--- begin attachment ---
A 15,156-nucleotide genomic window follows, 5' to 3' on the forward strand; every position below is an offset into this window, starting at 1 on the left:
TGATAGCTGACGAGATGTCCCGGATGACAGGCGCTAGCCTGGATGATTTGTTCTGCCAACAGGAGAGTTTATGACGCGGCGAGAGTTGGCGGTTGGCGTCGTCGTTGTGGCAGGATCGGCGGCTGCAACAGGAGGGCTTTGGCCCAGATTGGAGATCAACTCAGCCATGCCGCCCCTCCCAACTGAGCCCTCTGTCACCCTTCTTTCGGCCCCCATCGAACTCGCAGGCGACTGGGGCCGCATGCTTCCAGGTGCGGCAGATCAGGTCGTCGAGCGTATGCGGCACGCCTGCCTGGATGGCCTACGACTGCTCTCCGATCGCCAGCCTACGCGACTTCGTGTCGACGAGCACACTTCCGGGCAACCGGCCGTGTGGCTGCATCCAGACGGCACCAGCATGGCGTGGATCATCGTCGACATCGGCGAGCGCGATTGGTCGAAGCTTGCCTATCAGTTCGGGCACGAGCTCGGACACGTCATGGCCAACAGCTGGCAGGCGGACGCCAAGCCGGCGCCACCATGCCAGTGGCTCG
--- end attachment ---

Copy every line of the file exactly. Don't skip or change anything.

A 15,156-nucleotide genomic window follows, 5' to 3' on the forward strand; every position below is an offset into this window, starting at 1 on the left:
TGATAGCTGACGAGATGTCCCGGATGACAGGCGCTAGCCTGGATGATTTGTTCTGCCAACAGGAGAGTTTATGACGCGGCGAGAGTTGGCGGTTGGCGTCGTCGTTGTGGCAGGATCGGCGGCTGCAACAGGAGGGCTTTGGCCCAGATTGGAGATCAACTCAGCCATGCCGCCCCTCCCAACTGAGCCCTCTGTCACCCTTCTTTCGGCCCCCATCGAACTCGCAGGCGACTGGGGCCGCATGCTTCCAGGTGCGGCAGATCAGGTCGTCGAGCGTATGCGGCACGCCTGCCTGGATGGCCTACGACTGCTCTCCGATCGCCAGCCTACGCGACTTCGTGTCGACGAGCACACTTCCGGGCAACCGGCCGTGTGGCTGCATCCAGACGGCACCAGCATGGCGTGGATCATCGTCGACATCGGCGAGCGCGATTGGTCGAAGCTTGCCTATCAGTTCGGGCACGAGCTCGGACACGTCATGGCCAACAGCTGGCAGGCGGACGCCAAGCCGGCGCCACCATGCCAGTGGCTCG